Unlike some Misters Pink, I tip my waitress. 
This is Samuel Anderson as Danny Pink. I'm going to call him Mister Pink, so we can get some Reservoir Dogs mileage out of it. I'm pretty certain that he's here to rehabilitate the role of soldiers in Doctor Who. (And I'm using "soldier" here as a catch-all term for a member of an organized military, so for the purposes of this discussion, it's encompassing all branches of the Armed Forces.)

The reactions to Mister Pink are pretty weird. It seems like he's the first soldier anyone has ever encountered. There are a lot of soldiers and former soldiers out there. I've had family members, bosses, colleagues and friends who are or were soldiers, and I think that's probably pretty representative. Other than generally being more disciplined than the population at large, I don't think service members have any traits that differentiate themselves from their civilian cohorts, simply because they're drawn from that pool. I don't think every service member is a hero (though some of them are), and nor do I think every one is an asshole (though some of them are, too). Stereotypes exist, but they tend to die quickly once you're exposed to a real live member of that group. It seems strange that the Cole Hill group has apparently never met a soldier. I think we're going to learn along with them that soldiers are people, just like you and me.

Clara chats with him, but she's a bit of an ass, ([In reference to the morning calisthenics:] Mr. Pink: Oh, the Cole Hill Cadets? That's just a bit of fun. Clara: "What, teaching them how to shoot people?" Mr. Pink: "There's a bit more to modern soldiering than just shooting people. I like to think there's a moral dimension. Clara: "Ah, so you shoot people and cry about it afterwards?")   Holy shit, that's an asshole thing to say to anybody. The scene awkwardly transitions into flirting, and it's awful.

The Doctor shows up with her coffee, and they take off. Apparently, the soldiers on the space station who were obsessed about security, and were willing to shoot a stranger who just did them a good turn were willing to let him go as long he promised really, really hard that he'd be right back after he delivered his coffee.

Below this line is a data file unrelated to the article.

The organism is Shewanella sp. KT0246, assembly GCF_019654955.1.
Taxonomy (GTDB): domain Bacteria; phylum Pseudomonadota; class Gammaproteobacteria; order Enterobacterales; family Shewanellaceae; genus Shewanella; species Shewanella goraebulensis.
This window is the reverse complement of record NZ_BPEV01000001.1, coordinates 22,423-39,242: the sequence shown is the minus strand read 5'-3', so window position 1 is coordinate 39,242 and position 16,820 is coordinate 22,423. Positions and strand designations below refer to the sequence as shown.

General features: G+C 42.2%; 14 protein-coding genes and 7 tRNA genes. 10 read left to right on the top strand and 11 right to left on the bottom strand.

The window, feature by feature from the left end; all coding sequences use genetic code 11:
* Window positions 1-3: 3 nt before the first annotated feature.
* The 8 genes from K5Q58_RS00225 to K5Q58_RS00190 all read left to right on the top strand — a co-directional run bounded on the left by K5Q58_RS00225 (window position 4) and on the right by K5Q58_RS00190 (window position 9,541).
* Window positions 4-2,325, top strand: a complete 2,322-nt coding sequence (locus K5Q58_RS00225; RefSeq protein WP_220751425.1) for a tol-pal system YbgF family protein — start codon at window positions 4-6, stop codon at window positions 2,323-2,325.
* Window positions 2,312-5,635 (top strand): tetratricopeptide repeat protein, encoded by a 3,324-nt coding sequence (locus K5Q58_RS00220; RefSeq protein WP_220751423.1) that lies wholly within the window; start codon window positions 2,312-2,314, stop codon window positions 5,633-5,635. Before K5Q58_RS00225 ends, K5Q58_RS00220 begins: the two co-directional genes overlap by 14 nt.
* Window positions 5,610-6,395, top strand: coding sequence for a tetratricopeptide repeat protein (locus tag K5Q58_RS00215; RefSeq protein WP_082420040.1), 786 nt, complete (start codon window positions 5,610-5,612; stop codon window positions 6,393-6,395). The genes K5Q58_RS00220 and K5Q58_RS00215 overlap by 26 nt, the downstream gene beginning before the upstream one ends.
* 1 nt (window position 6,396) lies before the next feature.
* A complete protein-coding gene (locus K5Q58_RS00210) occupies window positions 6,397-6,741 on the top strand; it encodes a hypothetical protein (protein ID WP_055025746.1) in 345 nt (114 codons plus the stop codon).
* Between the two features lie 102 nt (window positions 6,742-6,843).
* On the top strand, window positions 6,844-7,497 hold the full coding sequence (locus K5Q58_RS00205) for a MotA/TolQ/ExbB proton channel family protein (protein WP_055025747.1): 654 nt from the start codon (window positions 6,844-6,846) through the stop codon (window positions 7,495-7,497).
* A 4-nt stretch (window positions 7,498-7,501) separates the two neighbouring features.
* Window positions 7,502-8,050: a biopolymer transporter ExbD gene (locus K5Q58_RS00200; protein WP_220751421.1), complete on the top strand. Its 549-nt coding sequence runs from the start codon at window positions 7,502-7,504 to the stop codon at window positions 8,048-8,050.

It's worth noting that Clara is wearing a shirt covered with eyeballs, and it's just very disturbing.

The Doctor was unwilling to help the Dalek, until he realizes that the Dalek wants to kill other Daleks. A couple of the soldiers shrink down with him, including Journey, whose brother just burned to death a couple hours ago, which struck me as a rather questionable decision.

"Yup, here's your problem, someone set this thing to evil."
The scenes inside the Dalek have some nice visuals, but they struck me as so obviously a gimmick that it took me out of the story. I did like the part where a soldier has been targeted by antibodies, and the Doctor gives him something to swallow that leads him to believe that will save him, but really just allows the Doctor to track where his remains are dumped. Some more stuff happens, and the Doctor realizes that the Dalek is suffering from a malfunction, which he corrects, which turns the Dalek's morality switch back to evil.

The Dalek summons other Daleks, and they start exterminating the population of the space station. One of the soldiers sacrifices herself, and winds up with Missy from the earlier episode. The Doctor flips the Dalek's switch back to good.

It exterminates a bunch of Daleks, and we get what I can only assume is a callback to Dalek where it, tells the Doctor that the Doctor is a good Dalek. That's kind of odd decision. Journey asks to come along, but the Doctor refuses, because she's a soldier. This is contrasted at the end where Clara accepts Mister Pink's past as a soldier.

They make a good looking couple

I liked the episode, but, well, I said it earlier in the post. It's too much like Dalek, which is eight years old at this point, but hardly forgotten. The scenes inside the Dalek went on a bit too long, but the bits with Capaldi were again outstanding. Coleman and Anderson have a nice chemistry too, and I look forward to seeing more of Mister Pink.

1 comment:

  1. I thought this all felt familiar!

    Capaldi is still getting his feet wet (as is the plot), but I'm an episode away from the "Can't wait till Clara dies at Christmas" fanclub.